2018 is the 100th anniversary of the Representation of the People Act, the law granting certain women the right to vote. There are countrywide events planned to mark the centenary.
In April, a statue to suffragist leader Millicent Fawcett will be unveiled in London’sParliament Square – the first woman to be honoured in that prestigious location. The monument includes tiles depicting 59 key women – and a few men – who were central in the campaign for women’s suffrage.
From June, Westminster Hall – the oldest part of the Houses of Parliament – will host the exhibition Voice and Vote, exploring the impact of women on parliament over the last 200 years. The free display includes a recreation of ‘the Ventilator’, a loft space above the House of Commons chamber where women – who were banned from the public galleries – listened to parliamentary debates. Britain’s suffragette movement started in Manchester in 1903 when Emmeline Pankhurst held the first meeting of the Women’s Social and Political Union at her home at Nelson Street. The house, now the Pankhurst Centre, is holding a series of events to mark the centenary. In 2019, a statue of Pankhurst will be unveiled inManchester, the city’s first monument to a woman in more than 100 years.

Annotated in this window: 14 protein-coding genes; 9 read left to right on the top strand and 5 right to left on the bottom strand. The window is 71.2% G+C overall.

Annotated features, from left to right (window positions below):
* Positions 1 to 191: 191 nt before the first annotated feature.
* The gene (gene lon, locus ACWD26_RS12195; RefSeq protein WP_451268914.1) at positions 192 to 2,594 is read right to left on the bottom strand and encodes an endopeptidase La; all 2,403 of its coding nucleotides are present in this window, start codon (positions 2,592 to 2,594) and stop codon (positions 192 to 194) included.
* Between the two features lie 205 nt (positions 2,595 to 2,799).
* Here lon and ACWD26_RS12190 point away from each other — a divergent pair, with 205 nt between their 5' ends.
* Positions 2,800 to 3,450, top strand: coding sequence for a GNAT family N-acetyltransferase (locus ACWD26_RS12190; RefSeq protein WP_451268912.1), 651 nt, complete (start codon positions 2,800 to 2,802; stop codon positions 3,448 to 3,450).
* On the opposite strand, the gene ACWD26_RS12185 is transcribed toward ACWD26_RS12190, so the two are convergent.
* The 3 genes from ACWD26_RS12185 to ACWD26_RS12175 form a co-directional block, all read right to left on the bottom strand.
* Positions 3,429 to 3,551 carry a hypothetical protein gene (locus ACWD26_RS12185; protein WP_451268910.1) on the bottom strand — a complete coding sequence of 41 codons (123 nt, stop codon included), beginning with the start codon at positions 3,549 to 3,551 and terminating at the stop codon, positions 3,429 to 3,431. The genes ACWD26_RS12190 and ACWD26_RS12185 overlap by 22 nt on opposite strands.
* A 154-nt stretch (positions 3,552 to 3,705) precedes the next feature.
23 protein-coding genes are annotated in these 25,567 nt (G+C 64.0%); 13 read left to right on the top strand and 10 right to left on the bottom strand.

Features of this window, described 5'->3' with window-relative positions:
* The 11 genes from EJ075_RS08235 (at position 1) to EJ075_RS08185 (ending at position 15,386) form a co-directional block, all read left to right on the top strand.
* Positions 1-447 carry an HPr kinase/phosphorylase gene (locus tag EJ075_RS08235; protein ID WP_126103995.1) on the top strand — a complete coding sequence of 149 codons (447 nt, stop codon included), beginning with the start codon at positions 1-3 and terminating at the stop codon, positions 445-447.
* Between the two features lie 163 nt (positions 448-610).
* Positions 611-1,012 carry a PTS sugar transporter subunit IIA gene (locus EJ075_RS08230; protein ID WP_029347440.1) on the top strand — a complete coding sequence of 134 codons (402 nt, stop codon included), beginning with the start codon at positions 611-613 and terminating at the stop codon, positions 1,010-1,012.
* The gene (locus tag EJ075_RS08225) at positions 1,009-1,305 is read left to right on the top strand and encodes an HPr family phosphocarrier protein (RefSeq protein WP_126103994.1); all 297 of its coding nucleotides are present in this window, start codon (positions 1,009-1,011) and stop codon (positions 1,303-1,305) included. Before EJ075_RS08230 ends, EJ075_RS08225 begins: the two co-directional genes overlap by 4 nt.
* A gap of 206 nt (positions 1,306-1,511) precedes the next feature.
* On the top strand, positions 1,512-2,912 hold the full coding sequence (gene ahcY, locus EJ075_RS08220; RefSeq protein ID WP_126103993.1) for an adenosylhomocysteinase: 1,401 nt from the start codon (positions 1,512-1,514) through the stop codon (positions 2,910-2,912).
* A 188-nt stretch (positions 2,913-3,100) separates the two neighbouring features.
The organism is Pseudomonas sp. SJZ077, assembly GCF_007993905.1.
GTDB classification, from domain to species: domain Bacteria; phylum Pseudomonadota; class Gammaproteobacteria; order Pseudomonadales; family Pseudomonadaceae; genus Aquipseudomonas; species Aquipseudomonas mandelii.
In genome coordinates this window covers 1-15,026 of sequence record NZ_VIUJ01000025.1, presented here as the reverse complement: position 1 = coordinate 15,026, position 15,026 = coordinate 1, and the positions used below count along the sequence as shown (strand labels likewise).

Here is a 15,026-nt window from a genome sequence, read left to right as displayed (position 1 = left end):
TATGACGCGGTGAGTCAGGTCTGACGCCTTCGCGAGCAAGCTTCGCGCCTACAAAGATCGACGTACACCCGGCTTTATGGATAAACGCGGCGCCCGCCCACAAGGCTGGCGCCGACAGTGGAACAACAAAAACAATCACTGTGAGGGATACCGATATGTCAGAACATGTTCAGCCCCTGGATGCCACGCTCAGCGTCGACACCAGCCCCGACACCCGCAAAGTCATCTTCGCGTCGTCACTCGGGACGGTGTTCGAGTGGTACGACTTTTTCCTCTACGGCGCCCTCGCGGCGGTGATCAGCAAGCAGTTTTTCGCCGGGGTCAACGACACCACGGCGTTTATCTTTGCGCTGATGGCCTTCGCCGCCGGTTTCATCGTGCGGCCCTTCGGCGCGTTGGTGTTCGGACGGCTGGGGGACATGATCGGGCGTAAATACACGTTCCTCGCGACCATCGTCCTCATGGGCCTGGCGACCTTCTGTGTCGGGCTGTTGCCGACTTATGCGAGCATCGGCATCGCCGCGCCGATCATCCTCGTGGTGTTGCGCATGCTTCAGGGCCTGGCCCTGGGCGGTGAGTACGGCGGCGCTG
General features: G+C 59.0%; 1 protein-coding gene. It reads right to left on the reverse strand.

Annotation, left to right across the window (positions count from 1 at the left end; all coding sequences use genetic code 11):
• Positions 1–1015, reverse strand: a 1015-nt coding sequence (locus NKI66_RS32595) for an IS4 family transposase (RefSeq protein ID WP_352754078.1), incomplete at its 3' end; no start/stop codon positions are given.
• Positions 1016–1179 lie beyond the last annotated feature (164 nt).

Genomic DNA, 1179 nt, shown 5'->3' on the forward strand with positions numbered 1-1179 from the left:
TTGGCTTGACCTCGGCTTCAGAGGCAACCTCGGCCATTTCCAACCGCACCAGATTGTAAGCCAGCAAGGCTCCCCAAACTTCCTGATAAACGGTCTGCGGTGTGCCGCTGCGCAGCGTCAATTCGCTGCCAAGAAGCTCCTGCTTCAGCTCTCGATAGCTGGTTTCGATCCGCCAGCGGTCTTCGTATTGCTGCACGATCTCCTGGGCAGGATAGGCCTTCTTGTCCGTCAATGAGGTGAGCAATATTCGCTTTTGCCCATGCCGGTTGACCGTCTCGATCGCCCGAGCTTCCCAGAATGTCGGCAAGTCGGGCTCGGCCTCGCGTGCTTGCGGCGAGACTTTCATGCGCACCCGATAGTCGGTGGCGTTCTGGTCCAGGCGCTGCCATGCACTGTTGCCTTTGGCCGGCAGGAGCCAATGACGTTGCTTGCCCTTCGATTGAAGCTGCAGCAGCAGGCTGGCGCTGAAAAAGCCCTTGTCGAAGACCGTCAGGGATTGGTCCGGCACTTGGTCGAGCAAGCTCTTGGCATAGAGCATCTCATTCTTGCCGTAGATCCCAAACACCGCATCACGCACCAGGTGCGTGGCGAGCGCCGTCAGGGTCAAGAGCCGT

In July, the RHS Tatton Park Flower Show will feature a show garden with flowers in the purple, white and green colours of the suffragette movement. There will be processions on June 10 in Belfast, Cardiff, Edinburgh and London with women encouraged to march in four-coordinated parades dressed in green, white or purple, alongside new centenary banner made as part of a public programme of text and textile workshops that echo the creative aspects of the suffrage campaign.
The National Trust will be putting on talks, tours and exhibitions at properties that have connections to women who influenced the suffrage movement. Among the places showcased are Cliveden in Berkshire, former residence of NancyAstor, the first female MP to take her seat, and Bodnant House in Conwy, Wales, former home of Laura McLaren, founder of the Liberal Women’s Suffrage Union. At Knole House in Sevenoaks, Kent A Woman’s Place brings to life stories of the women of Knole, from Vita Sackville-West to a little-documented laundress called Grace Robinson.
For tour ideas and local guides, go to our website www.britainsguides.org